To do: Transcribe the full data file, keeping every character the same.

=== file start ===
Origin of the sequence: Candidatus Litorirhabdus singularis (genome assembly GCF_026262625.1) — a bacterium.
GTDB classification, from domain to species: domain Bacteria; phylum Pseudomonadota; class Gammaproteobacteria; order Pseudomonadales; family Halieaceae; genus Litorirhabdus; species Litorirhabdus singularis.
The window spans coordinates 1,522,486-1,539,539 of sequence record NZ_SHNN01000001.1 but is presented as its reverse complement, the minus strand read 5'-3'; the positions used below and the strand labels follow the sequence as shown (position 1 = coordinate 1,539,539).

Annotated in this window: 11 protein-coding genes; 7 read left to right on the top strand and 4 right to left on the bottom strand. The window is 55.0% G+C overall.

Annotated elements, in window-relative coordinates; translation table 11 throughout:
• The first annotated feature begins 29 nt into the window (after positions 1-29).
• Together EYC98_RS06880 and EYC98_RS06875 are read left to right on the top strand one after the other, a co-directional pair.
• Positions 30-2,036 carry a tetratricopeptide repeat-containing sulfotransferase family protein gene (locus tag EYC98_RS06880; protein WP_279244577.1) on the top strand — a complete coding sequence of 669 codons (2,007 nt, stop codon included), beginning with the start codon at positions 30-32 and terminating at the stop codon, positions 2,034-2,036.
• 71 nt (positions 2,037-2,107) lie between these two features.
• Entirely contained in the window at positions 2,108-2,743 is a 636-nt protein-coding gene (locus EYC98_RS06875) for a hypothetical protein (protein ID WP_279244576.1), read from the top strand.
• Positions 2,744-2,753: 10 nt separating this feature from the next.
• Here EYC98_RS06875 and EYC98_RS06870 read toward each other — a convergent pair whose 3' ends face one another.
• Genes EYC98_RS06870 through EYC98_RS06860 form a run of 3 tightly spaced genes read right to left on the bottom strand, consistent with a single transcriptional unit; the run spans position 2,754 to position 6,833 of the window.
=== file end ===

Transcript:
Origin of the sequence: Candidatus Litorirhabdus singularis (genome assembly GCF_026262625.1) — a bacterium.
GTDB classification, from domain to species: domain Bacteria; phylum Pseudomonadota; class Gammaproteobacteria; order Pseudomonadales; family Halieaceae; genus Litorirhabdus; species Litorirhabdus singularis.
The window spans coordinates 1,522,486-1,539,539 of sequence record NZ_SHNN01000001.1 but is presented as its reverse complement, the minus strand read 5'-3'; the positions used below and the strand labels follow the sequence as shown (position 1 = coordinate 1,539,539).

Annotated in this window: 11 protein-coding genes; 7 read left to right on the top strand and 4 right to left on the bottom strand. The window is 55.0% G+C overall.

Annotated elements, in window-relative coordinates; translation table 11 throughout:
• The first annotated feature begins 29 nt into the window (after positions 1-29).
• Together EYC98_RS06880 and EYC98_RS06875 are read left to right on the top strand one after the other, a co-directional pair.
• Positions 30-2,036 carry a tetratricopeptide repeat-containing sulfotransferase family protein gene (locus tag EYC98_RS06880; protein WP_279244577.1) on the top strand — a complete coding sequence of 669 codons (2,007 nt, stop codon included), beginning with the start codon at positions 30-32 and terminating at the stop codon, positions 2,034-2,036.
• 71 nt (positions 2,037-2,107) lie between these two features.
• Entirely contained in the window at positions 2,108-2,743 is a 636-nt protein-coding gene (locus EYC98_RS06875) for a hypothetical protein (protein ID WP_279244576.1), read from the top strand.
• Positions 2,744-2,753: 10 nt separating this feature from the next.
• Here EYC98_RS06875 and EYC98_RS06870 read toward each other — a convergent pair whose 3' ends face one another.
• Genes EYC98_RS06870 through EYC98_RS06860 form a run of 3 tightly spaced genes read right to left on the bottom strand, consistent with a single transcriptional unit; the run spans position 2,754 to position 6,833 of the window.